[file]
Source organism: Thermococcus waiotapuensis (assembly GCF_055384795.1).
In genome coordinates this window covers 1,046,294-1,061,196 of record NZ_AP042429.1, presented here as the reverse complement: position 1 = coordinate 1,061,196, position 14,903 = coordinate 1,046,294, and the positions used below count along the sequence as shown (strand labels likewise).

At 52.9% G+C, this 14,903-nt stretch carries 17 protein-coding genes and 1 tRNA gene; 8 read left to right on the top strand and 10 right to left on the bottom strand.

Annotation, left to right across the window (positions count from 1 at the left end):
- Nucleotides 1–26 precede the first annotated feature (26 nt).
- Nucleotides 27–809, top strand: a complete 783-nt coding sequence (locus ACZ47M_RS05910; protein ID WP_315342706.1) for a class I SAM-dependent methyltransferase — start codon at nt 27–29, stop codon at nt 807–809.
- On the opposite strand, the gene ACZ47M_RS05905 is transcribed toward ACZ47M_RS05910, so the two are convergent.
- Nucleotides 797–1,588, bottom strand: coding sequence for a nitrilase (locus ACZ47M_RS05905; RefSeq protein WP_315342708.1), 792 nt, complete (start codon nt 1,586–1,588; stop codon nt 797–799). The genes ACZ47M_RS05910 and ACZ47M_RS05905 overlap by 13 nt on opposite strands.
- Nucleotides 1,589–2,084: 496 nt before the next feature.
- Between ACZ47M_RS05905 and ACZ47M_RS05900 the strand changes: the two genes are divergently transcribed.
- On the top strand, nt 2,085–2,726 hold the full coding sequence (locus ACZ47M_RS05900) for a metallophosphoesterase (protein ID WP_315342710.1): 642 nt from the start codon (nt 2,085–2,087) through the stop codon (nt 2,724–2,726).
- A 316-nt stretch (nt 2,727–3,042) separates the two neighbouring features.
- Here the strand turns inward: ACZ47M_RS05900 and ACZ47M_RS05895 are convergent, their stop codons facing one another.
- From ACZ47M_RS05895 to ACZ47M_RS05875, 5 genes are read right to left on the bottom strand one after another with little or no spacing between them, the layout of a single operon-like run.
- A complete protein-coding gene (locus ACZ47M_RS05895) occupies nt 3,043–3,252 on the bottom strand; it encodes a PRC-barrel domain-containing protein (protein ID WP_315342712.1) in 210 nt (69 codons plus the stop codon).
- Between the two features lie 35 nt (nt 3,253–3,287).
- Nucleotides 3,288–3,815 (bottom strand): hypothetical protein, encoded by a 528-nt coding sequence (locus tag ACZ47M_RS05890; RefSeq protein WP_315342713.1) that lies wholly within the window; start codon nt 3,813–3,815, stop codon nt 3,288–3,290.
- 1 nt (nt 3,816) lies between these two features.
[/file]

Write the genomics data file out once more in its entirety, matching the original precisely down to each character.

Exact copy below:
Source organism: Thermococcus waiotapuensis (assembly GCF_055384795.1).
In genome coordinates this window covers 1,046,294-1,061,196 of record NZ_AP042429.1, presented here as the reverse complement: position 1 = coordinate 1,061,196, position 14,903 = coordinate 1,046,294, and the positions used below count along the sequence as shown (strand labels likewise).

At 52.9% G+C, this 14,903-nt stretch carries 17 protein-coding genes and 1 tRNA gene; 8 read left to right on the top strand and 10 right to left on the bottom strand.

Annotation, left to right across the window (positions count from 1 at the left end):
- Nucleotides 1–26 precede the first annotated feature (26 nt).
- Nucleotides 27–809, top strand: a complete 783-nt coding sequence (locus ACZ47M_RS05910; protein ID WP_315342706.1) for a class I SAM-dependent methyltransferase — start codon at nt 27–29, stop codon at nt 807–809.
- On the opposite strand, the gene ACZ47M_RS05905 is transcribed toward ACZ47M_RS05910, so the two are convergent.
- Nucleotides 797–1,588, bottom strand: coding sequence for a nitrilase (locus ACZ47M_RS05905; RefSeq protein WP_315342708.1), 792 nt, complete (start codon nt 1,586–1,588; stop codon nt 797–799). The genes ACZ47M_RS05910 and ACZ47M_RS05905 overlap by 13 nt on opposite strands.
- Nucleotides 1,589–2,084: 496 nt before the next feature.
- Between ACZ47M_RS05905 and ACZ47M_RS05900 the strand changes: the two genes are divergently transcribed.
- On the top strand, nt 2,085–2,726 hold the full coding sequence (locus ACZ47M_RS05900) for a metallophosphoesterase (protein ID WP_315342710.1): 642 nt from the start codon (nt 2,085–2,087) through the stop codon (nt 2,724–2,726).
- A 316-nt stretch (nt 2,727–3,042) separates the two neighbouring features.
- Here the strand turns inward: ACZ47M_RS05900 and ACZ47M_RS05895 are convergent, their stop codons facing one another.
- From ACZ47M_RS05895 to ACZ47M_RS05875, 5 genes are read right to left on the bottom strand one after another with little or no spacing between them, the layout of a single operon-like run.
- A complete protein-coding gene (locus ACZ47M_RS05895) occupies nt 3,043–3,252 on the bottom strand; it encodes a PRC-barrel domain-containing protein (protein ID WP_315342712.1) in 210 nt (69 codons plus the stop codon).
- Between the two features lie 35 nt (nt 3,253–3,287).
- Nucleotides 3,288–3,815 (bottom strand): hypothetical protein, encoded by a 528-nt coding sequence (locus tag ACZ47M_RS05890; RefSeq protein WP_315342713.1) that lies wholly within the window; start codon nt 3,813–3,815, stop codon nt 3,288–3,290.
- 1 nt (nt 3,816) lies between these two features.